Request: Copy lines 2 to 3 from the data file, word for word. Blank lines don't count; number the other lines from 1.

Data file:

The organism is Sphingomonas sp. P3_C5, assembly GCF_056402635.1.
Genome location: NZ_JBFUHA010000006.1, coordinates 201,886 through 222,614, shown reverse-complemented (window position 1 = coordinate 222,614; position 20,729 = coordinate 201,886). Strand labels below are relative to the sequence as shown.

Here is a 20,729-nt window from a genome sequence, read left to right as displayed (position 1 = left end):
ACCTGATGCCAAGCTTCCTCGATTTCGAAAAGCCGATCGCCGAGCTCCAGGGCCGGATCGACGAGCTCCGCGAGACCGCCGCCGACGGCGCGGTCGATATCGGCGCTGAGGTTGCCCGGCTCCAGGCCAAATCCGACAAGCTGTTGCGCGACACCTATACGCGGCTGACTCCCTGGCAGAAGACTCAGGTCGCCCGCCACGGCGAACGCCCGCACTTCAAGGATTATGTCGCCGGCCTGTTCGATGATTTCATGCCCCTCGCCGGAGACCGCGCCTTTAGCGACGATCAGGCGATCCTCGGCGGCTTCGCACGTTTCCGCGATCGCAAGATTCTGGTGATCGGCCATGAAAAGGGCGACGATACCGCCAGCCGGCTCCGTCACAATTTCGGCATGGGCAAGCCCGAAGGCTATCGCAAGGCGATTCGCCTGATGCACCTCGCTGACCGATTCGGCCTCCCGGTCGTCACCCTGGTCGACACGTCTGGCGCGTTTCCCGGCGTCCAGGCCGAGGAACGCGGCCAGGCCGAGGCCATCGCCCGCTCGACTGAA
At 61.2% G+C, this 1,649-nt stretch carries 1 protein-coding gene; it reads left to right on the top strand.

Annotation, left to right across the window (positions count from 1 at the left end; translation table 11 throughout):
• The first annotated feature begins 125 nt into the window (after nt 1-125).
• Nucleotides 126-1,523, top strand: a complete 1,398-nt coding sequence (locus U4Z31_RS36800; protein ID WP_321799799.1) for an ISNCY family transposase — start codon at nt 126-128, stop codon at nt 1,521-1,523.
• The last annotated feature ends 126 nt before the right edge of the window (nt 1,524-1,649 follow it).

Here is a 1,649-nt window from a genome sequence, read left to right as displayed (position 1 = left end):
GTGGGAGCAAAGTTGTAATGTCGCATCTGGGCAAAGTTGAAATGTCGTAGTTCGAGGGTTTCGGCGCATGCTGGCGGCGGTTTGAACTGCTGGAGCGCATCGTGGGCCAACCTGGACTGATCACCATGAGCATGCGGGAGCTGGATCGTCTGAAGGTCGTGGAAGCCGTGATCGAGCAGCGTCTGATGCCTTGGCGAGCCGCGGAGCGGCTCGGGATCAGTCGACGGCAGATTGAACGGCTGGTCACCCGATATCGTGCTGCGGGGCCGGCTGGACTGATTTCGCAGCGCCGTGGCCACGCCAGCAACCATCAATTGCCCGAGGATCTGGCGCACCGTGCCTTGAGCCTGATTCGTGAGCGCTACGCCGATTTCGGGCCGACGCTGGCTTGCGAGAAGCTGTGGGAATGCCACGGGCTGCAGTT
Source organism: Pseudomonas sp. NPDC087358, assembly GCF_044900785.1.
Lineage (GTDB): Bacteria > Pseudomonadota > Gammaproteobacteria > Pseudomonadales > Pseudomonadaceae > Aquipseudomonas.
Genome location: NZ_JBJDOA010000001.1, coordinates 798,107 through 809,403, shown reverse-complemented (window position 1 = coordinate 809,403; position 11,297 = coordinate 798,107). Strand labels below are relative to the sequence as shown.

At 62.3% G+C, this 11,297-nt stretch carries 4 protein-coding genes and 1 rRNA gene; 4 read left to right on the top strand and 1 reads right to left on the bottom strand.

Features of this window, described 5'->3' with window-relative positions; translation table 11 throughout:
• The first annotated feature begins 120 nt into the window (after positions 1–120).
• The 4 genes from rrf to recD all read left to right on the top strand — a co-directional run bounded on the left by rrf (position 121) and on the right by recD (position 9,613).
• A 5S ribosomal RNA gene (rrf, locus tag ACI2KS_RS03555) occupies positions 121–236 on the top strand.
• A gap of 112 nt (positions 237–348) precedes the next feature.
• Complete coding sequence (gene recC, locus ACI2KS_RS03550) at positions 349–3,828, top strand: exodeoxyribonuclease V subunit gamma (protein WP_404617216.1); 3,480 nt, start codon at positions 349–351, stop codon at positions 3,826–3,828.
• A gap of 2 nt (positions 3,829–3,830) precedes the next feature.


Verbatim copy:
Genome location: NZ_JBFUHA010000006.1, coordinates 201,886 through 222,614, shown reverse-complemented (window position 1 = coordinate 222,614; position 20,729 = coordinate 201,886). Strand labels below are relative to the sequence as shown.

Here is a 20,729-nt window from a genome sequence, read left to right as displayed (position 1 = left end):